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I really need help on these qbasic functions. I learned a little about these in my math class, but I don't really see how it applies to qbasic. And since I'm not getting into trig this year at school I need help. Does anyone know any sites where I can find information about these functions?

RE: Trigonometry

The BASIC trig functions are
COS - cosine in radians
SIN - sine in radians
TAN - tangent in radians
ATN - cotangent in radians

Have use ever heard of SOH-CAH-TOA?
sin x = opposite/hypotenuse
cos x = adjacent/hypotenuse
tan x = opposite/adjacent

Trig is used to do mathematical calculations with triangles and using angles and the lengths of the sides to find anything that you need.

Trig functions are usually used in qbasic for three-dimentional programming, but of course could be used for anything that you need.

RE: Trigonometry

if you EVER want to make a raycaster, isometric engine, wireframe engine, or whatever, you will need to know these. but you know what? my advice is not to worry abou them until you take it up in school.  `

RE: Trigonometry


Trig is easy, once you understand it...

Take a look at the visual description I made a while back...

Have Fun, Be Young... Code BASIC


RE: Trigonometry

I'm not getting into 3d graphics yet. I understand what the functions are used for, but I don't understand how exactly. I'm mainly focusing on this for 2d rotations and other effects. I've experimented a lot, but I'm not sure if I'm doing anything right. I just hope some of the programs I make using the functions work out. Like this:

pi = 3.141592654#
LINE (160, 100)-(degrees, degrees2), 0
x = x + 1
y = y + 1
degrees! = COS(x) * 180 / pi + 160
degrees2! = SIN(y) * 180 / pi + 100
CIRCLE (degrees!, degrees2!), 7, INT(RND * 255)
LINE (160, 100)-(degrees, degrees2), INT(RND * 255)

All I did was find out how to convert radians to degrees and the rest I just experimented with. The things I need to know are what are the trig functions actually giving me? What are radians? And heck why that program up there works?
Thx for the visual CubeE101, but I don't get how that applies to qbasic when it finds the cos and sin of a number. I get how it works in "normal" math tho. Thx for all the info you've given me so far its been helpful.  

RE: Trigonometry


You have it backwards...

Use them like this...

Const Pi = 3.141592654#

Sub AngLine(X1, Y1, Degree, Radius, Color)
  X2 = X1 + (Cos(Degree * Pi / 180) * Radius)
  Y2 = Y1 + (Sin(Degree * Pi / 180) * Radius)
  Line (X1,Y1)-(X2,Y2), Color
End Sub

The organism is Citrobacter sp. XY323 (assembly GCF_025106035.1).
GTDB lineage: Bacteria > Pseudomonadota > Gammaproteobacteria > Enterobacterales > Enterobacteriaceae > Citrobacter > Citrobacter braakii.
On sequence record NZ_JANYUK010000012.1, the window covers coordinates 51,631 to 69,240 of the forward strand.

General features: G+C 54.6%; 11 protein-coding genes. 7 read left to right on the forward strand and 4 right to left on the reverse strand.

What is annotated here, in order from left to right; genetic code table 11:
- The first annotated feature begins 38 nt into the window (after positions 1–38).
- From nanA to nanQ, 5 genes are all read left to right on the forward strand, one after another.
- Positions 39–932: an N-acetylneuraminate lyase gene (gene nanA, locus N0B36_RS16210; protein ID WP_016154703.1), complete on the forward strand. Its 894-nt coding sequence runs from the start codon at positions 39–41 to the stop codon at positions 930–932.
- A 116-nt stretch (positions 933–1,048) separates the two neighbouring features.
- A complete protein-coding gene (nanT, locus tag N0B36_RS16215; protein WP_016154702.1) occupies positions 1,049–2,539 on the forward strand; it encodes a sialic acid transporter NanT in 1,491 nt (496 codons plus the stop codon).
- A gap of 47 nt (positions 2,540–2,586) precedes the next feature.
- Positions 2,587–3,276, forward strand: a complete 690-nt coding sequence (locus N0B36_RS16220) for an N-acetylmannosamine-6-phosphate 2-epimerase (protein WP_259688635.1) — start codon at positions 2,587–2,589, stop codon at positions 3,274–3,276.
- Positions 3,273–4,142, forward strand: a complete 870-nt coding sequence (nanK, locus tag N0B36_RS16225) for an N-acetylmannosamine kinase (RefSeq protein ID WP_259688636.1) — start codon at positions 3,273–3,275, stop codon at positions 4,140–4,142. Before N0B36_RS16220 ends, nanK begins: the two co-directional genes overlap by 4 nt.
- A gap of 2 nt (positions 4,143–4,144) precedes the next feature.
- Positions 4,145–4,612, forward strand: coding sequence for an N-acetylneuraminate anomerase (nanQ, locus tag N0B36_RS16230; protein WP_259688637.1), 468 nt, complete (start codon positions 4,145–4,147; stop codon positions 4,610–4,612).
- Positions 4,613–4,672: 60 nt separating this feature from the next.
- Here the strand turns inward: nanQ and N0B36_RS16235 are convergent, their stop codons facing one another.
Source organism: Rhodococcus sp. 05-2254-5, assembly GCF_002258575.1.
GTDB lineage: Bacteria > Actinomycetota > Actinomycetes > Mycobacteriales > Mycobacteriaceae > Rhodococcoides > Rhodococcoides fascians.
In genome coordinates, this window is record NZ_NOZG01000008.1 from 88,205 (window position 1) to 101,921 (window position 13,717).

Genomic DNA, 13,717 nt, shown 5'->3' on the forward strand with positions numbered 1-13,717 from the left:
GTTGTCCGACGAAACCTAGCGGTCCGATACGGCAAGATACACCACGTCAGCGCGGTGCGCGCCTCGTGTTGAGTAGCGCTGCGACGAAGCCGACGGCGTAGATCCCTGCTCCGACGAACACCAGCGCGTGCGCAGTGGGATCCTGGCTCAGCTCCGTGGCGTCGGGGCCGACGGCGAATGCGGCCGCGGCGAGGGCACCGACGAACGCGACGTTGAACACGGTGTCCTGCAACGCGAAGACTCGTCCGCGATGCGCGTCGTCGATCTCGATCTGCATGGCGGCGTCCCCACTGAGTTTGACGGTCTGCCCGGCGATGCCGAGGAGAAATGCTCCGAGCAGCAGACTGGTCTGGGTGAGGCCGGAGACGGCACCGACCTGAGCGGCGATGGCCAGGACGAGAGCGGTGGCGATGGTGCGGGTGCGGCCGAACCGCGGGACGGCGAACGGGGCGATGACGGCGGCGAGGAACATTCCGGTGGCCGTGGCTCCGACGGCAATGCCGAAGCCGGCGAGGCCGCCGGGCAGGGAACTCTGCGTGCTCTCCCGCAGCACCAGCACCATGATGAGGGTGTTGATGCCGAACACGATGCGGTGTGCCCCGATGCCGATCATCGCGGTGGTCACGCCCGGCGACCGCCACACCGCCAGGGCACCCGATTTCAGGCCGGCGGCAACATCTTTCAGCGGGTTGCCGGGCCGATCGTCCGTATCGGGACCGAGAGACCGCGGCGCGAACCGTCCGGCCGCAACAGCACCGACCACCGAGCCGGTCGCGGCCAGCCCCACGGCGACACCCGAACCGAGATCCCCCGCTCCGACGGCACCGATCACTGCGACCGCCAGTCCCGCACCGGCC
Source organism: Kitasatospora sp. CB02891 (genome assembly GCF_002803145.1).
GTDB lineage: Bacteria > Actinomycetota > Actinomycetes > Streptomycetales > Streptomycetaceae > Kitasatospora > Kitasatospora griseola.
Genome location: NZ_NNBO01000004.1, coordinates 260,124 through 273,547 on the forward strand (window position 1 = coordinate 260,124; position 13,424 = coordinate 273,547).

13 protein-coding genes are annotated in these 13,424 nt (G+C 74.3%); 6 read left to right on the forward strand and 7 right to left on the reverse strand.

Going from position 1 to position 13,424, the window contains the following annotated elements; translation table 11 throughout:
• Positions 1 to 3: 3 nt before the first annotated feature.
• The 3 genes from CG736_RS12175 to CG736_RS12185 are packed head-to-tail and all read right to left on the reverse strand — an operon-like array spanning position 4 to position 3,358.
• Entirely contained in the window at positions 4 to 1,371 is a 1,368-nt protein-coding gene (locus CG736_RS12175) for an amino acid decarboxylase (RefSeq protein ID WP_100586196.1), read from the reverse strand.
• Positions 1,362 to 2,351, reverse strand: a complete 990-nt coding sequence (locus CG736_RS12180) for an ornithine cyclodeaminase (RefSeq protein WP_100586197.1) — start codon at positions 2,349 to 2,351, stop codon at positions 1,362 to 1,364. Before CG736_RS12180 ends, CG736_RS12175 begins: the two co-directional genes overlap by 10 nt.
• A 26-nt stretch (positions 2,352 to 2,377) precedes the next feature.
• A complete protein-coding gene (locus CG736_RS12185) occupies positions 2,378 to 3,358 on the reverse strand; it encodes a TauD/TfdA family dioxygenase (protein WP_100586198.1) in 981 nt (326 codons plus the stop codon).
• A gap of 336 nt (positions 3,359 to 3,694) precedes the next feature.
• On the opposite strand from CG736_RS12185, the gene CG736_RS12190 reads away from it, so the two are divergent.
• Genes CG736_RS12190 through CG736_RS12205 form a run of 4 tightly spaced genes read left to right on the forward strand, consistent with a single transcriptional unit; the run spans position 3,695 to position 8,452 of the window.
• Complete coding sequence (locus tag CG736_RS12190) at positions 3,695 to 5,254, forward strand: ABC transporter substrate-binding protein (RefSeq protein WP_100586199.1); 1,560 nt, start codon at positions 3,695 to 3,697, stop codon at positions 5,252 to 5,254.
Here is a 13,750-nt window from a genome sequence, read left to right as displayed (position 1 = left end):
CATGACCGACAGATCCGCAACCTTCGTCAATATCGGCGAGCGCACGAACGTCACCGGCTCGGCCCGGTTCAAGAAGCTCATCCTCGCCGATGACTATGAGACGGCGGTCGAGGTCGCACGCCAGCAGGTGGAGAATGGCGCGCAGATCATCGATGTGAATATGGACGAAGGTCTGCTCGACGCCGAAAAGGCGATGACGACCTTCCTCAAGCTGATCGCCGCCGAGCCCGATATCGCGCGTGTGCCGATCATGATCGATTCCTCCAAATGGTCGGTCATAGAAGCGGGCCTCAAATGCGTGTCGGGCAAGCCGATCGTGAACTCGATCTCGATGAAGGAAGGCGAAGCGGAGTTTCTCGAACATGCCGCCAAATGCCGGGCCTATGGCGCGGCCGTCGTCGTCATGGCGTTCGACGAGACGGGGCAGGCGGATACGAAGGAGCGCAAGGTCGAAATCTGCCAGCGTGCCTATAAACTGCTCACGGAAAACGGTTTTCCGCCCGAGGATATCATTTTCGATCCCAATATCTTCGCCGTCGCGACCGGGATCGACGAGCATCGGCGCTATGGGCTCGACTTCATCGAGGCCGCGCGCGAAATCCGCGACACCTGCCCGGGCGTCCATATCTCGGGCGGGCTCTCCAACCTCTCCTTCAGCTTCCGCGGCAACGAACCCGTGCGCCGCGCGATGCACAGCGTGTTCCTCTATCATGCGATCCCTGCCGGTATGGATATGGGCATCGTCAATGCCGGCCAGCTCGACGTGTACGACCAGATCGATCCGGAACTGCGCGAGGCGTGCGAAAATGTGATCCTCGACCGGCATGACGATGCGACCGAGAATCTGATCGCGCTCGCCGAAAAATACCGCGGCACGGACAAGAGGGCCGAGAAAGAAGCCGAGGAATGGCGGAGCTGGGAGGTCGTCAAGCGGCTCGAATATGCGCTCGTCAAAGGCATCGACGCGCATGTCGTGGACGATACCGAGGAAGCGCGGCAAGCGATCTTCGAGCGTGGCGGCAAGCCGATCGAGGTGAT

Have Fun, Be Young... Code BASIC


RE: Trigonometry

Or... if you want to draw a circle...

Const Pi = 3.141592654#

Sub DrawCirc(X, Y, Radius, Color)
  For Deg = 1 To 360
    X1 = X + (Cos((Deg - 1) * Pi / 180) * Radius)
    Y1 = Y + (Sin((Deg - 1) * Pi / 180) * Radius)
    X2 = X + (Cos(Deg * Pi / 180) * Radius)
    Y2 = Y + (Sin(Deg * Pi / 180) * Radius)
    Line (X1,Y1)-(X2,Y2), Color
End Sub

Have Fun, Be Young... Code BASIC


RE: Trigonometry

What he was showing you in the graphic above is what is known as the unit circle.  The parent function always has its centre at (0,0) and has 1 for a radius.  Then the position of B in the graphics (cos A, sin A) where A is the angle.

RE: Trigonometry


This is also moving into Vectors...
A Vector is...
An element with a base point at X,Y(,Z)
A direction (Angle)
And A Magnitude (Length)

A "Normal Vector" is...
A Vector with the magnitude equal to 1

This Vector Can then be scaled, by multiplying...

So you use the Base Function...
X = Cos(Angle)
Y = Sin(Angle)

Which will give you the coordinates (X,Y) of a point relative to Zero (0,0) that represents a direction and a length of 1 (Which is also known as a normal vector)

You Can then Scale the vector by multiplying Both the X and the Y equations by the Same Number...
X = Cos(Angle) * Length
Y = Sin(Angle) * Length

You can also Translate the base coordinates by adding a value to the product of those equations...
X = BaseX + (Cos(Angle) * Length)
Y = BaseY + (Sin(Angle) * Length)

So if you Want to Draw A line starting at (3,5) and extending 10 units at 45 degrees...

BaseX = 3
BaseY = 5
Length = 10
Angle = 45 * Pi / 180     'MUST BE IN RADIANS TO WORK
X = BaseX + (Cos(Angle) * Length)
Y = BaseY + (Sin(Angle) * Length)

Line (BaseX, BaseY) - (X, Y)

It's that simple

There are also many other uses for Sin & Cos...
If you Plot Y as a funtion of X, such as...

Screen 13
For X = 1 to 320
  Y1 = 100 + (Sin((X-1) * Pi / 180) * 50)